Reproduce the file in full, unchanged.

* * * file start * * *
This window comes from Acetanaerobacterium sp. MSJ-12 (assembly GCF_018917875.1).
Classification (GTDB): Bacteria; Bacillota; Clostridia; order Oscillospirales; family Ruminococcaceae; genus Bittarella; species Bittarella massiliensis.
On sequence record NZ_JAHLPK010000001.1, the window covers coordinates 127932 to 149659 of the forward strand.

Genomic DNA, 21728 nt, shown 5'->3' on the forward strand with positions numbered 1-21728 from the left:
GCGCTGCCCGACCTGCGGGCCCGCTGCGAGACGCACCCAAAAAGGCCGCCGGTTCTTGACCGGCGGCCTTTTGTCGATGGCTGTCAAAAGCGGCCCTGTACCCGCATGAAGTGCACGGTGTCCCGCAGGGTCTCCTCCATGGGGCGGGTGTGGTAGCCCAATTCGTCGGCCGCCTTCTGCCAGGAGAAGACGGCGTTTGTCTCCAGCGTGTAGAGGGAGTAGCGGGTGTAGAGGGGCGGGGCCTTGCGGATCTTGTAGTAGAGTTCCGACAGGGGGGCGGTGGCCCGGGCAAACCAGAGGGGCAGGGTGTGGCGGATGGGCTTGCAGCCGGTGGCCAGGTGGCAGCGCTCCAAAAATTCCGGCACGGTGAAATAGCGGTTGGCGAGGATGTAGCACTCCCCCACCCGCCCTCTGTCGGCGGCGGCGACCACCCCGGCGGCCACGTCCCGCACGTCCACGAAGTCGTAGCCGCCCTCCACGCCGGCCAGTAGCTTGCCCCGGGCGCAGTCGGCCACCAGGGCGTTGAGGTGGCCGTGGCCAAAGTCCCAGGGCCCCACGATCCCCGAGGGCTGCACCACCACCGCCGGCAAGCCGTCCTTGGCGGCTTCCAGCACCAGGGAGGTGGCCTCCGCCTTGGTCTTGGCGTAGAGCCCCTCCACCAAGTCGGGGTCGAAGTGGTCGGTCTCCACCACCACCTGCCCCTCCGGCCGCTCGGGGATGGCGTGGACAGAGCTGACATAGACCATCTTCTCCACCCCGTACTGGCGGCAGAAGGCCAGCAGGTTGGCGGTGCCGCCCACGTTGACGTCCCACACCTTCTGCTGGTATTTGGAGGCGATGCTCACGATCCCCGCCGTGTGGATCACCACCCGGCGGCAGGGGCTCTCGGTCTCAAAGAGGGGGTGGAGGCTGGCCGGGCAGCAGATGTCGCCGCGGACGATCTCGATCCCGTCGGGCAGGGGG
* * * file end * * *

This window comes from Acetanaerobacterium sp. MSJ-12 (assembly GCF_018917875.1).
Classification (GTDB): Bacteria; Bacillota; Clostridia; order Oscillospirales; family Ruminococcaceae; genus Bittarella; species Bittarella massiliensis.
On sequence record NZ_JAHLPK010000001.1, the window covers coordinates 127932 to 149659 of the forward strand.

Genomic DNA, 21728 nt, shown 5'->3' on the forward strand with positions numbered 1-21728 from the left:
GCGCTGCCCGACCTGCGGGCCCGCTGCGAGACGCACCCAAAAAGGCCGCCGGTTCTTGACCGGCGGCCTTTTGTCGATGGCTGTCAAAAGCGGCCCTGTACCCGCATGAAGTGCACGGTGTCCCGCAGGGTCTCCTCCATGGGGCGGGTGTGGTAGCCCAATTCGTCGGCCGCCTTCTGCCAGGAGAAGACGGCGTTTGTCTCCAGCGTGTAGAGGGAGTAGCGGGTGTAGAGGGGCGGGGCCTTGCGGATCTTGTAGTAGAGTTCCGACAGGGGGGCGGTGGCCCGGGCAAACCAGAGGGGCAGGGTGTGGCGGATGGGCTTGCAGCCGGTGGCCAGGTGGCAGCGCTCCAAAAATTCCGGCACGGTGAAATAGCGGTTGGCGAGGATGTAGCACTCCCCCACCCGCCCTCTGTCGGCGGCGGCGACCACCCCGGCGGCCACGTCCCGCACGTCCACGAAGTCGTAGCCGCCCTCCACGCCGGCCAGTAGCTTGCCCCGGGCGCAGTCGGCCACCAGGGCGTTGAGGTGGCCGTGGCCAAAGTCCCAGGGCCCCACGATCCCCGAGGGCTGCACCACCACCGCCGGCAAGCCGTCCTTGGCGGCTTCCAGCACCAGGGAGGTGGCCTCCGCCTTGGTCTTGGCGTAGAGCCCCTCCACCAAGTCGGGGTCGAAGTGGTCGGTCTCCACCACCACCTGCCCCTCCGGCCGCTCGGGGATGGCGTGGACAGAGCTGACATAGACCATCTTCTCCACCCCGTACTGGCGGCAGAAGGCCAGCAGGTTGGCGGTGCCGCCCACGTTGACGTCCCACACCTTCTGCTGGTATTTGGAGGCGATGCTCACGATCCCCGCCGTGTGGATCACCACCCGGCGGCAGGGGCTCTCGGTCTCAAAGAGGGGGTGGAGGCTGGCCGGGCAGCAGATGTCGCCGCGGACGATCTCGATCCCGTCGGGCAGGGGG